breaking my Christian music drought

It’s time I blogged about something positive. Enough of criticism and over-analysis – it’s not good for me. Here’s something I like.

Firstly, I discovered my very own next-door-neighbours are bloggers (it’s amazing who you meet on the internet) at hebel and Spally’s Journal.

Secondly, they’ve broken the Christian music drought in my life and directed me to something I just might listen to: the Welcome Wagon’s new album Precious Remedies against Satan’s Devices.


I’m a little slow to the Welcome (band?)Wagon. I’d heard of them but thought of them as mainly a Sufjan spin-off. But this album has its own sound and maturity to it. It reminds me a little of Fleetwood Mac, sometimes Band of Horses, Iron & Wine and yes, often of Sufjan. Vito (remember him? Vito’s ordination song?) and Monique sing together as a husband-wife team. I like that. Some of the songs are more folksy, some even a bit country. There’s a sickly sweet version of God be with you till we meet again (and I thought it was a funeral song), but it seems to work in the arc of the album structure.

That’s because the other thing I like is that the album has what they call a ‘liturgical structure’. It fits together and takes you on a journey, through a narrative, and it’s about Jesus.

Vito explains: “This album has a somewhat liturgical structure, ordered loosely like a worship service. It begins with the existential and cosmic dread of ‘I’m Not Fine,’ immediately followed by ‘My God, My God, Parts 1 & 2,’ a prayer that rails against God’s seeming absence from this world and our lives.  The words are adapted from the prayer of Jesus while he hung on the cross.

“It continues with the assurance of redemption , which then extends to friendship with God and with one another.”

About those last two titles . . . “Rice & Beans (But No Beans)” is a whimsical ditty about how community helps us thrive in difficult circumstances: “Phone cut off, worn through shoes / Check may bounce, rent come due / At the end of the day I’m glad to have a friend like you.” And then there’s “High,” a 1992 classic from The Cure. Vito sings it mostly as a love song to Monique – “When I see you take the same sweet steps you used to take / I know I’ll keep on holding you” – but says “it could be any kind of love or friendship. It’s a key part of who we are and what we do in our church service. After the confession of sin, we say the assurance of pardon: ‘Because we’ve been reconciled to God through Jesus Christ, we can also be reconciled to one another. The peace of the Lord be with you. Greet those around you with the sign of Christ’s peace.’ I think of this part of the record as an affirmation of the ability to love – your husband or your wife or your friend or whatever, because you’ve been reconciled to God in Christ…”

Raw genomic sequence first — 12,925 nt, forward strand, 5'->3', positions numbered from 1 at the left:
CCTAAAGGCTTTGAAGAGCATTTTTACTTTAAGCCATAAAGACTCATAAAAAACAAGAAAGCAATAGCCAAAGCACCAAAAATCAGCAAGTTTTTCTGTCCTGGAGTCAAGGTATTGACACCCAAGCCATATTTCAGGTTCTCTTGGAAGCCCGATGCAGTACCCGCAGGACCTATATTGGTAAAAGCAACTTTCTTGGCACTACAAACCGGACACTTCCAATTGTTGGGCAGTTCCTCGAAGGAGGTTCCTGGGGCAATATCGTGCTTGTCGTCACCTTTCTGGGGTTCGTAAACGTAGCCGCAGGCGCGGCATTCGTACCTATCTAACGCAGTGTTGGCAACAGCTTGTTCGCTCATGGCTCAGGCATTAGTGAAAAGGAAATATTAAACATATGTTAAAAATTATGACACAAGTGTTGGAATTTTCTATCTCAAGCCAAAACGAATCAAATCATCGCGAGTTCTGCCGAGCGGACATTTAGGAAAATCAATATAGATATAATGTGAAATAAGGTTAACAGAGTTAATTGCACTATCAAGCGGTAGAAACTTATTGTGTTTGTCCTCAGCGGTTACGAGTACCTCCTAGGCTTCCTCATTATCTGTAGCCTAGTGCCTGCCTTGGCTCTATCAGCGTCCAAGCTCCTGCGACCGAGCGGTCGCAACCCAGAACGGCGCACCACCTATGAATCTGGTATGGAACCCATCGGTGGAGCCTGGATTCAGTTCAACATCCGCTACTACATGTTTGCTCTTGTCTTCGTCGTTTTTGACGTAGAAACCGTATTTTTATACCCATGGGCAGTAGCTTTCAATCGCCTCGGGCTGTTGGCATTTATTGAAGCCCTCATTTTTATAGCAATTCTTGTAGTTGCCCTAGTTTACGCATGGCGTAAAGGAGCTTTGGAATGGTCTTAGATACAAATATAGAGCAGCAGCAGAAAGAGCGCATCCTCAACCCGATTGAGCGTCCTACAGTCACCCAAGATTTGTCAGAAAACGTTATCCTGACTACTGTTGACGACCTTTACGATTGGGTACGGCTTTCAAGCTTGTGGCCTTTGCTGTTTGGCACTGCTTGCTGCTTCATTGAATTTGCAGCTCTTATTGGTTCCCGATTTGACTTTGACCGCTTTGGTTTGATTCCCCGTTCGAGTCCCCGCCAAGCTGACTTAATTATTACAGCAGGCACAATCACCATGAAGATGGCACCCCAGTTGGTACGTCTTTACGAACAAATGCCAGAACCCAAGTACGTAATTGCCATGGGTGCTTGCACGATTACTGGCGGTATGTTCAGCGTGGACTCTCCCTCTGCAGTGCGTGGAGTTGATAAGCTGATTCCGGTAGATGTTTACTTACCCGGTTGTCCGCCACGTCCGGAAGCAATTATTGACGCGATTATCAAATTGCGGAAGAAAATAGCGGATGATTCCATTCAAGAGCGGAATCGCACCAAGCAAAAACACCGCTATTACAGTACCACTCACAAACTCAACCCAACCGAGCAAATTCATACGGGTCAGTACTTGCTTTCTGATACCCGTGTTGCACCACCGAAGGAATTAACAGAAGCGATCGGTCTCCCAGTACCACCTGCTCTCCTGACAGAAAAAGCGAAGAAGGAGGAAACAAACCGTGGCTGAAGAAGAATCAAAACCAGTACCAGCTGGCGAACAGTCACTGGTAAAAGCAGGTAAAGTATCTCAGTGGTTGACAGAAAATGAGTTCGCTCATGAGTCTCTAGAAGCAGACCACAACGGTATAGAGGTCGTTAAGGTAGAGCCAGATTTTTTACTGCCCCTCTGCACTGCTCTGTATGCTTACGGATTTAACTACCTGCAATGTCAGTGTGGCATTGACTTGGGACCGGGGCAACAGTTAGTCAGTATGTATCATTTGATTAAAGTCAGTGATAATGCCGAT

Still, we need a “Remedy” – here, a cover of a 2007 David Crowder song of the same name (“The broken and used / Mistreated, abused . . . / He is the remedy.”) And “Would You Come & See Me in New York?” is a tribute to Vito’s late father – and to “any people you wish could be with you, even people you might never see again in this life. There’s a certain sadness to it.” Ditto “My Best Days, Parts 1 & 2,” which acknowledges life’s struggles, culling its lyrics from John Donne’s “Holy Sonnet 19” (“Those are my best days / When I shake with fear”).

Ah, but then an explosion of celebration, as the album rolls into a string of tracks bursting with hope, joy, and resurrection: “Lo, He Comes with Clouds Ascending” (adapted from several 18th century writers, including Charles Wesley), “Draw Nigh & Take the Body of the Lord” (from a late 7th century manuscript by Irish monks), and “The Strife Is O’er” (from a 17th century German Jesuit collection). And then, as any proper church service does, it ends with a benediction and a postlude, respectively: “God Be with You Until We Meet Again” and “Nature’s Night,” the latter which Vito calls “a quiet snapshot of what this music sounds like when it is being born in the Aiutos’ home.”

You are the one
Who has saved us
You are the one
Who forgave us
You are the one who has come
And is coming again
To make it alright
Oh, to make it alright
You’re the remedy
Oh, in us
You’re the remedy

There’s another review of the album here at mockingbird


singing with Mary

I know I’ve got issues with Christian music. I whinge. But it’s not all bad.

My husband and I were familiarising ourselves with Rob Smith’s new song Great Things to play at church on Sunday. Honestly, it’s not my favourite type of music, I wouldn’t normally listen to this. But the song’s power isn’t in the guitars or the melody (or else it might have lost me!). It’s powerful because it’s Mary’s song.

It’s not actually a new song at all. It’s a re-singing of a song Christians have been singing, in various languages, in various styles, for centuries. It’s Mary’s song.

“My soul glorifies the Lord
and my spirit rejoices in God my Savior,
for he has been mindful
of the humble state of his servant.
From now on all generations will call me blessed,
for the Mighty One has done great things for me—
holy is his name.
His mercy extends to those who fear him,
from generation to generation.
He has performed mighty deeds with his arm;
he has scattered those who are proud in their inmost thoughts.
He has brought down rulers from their thrones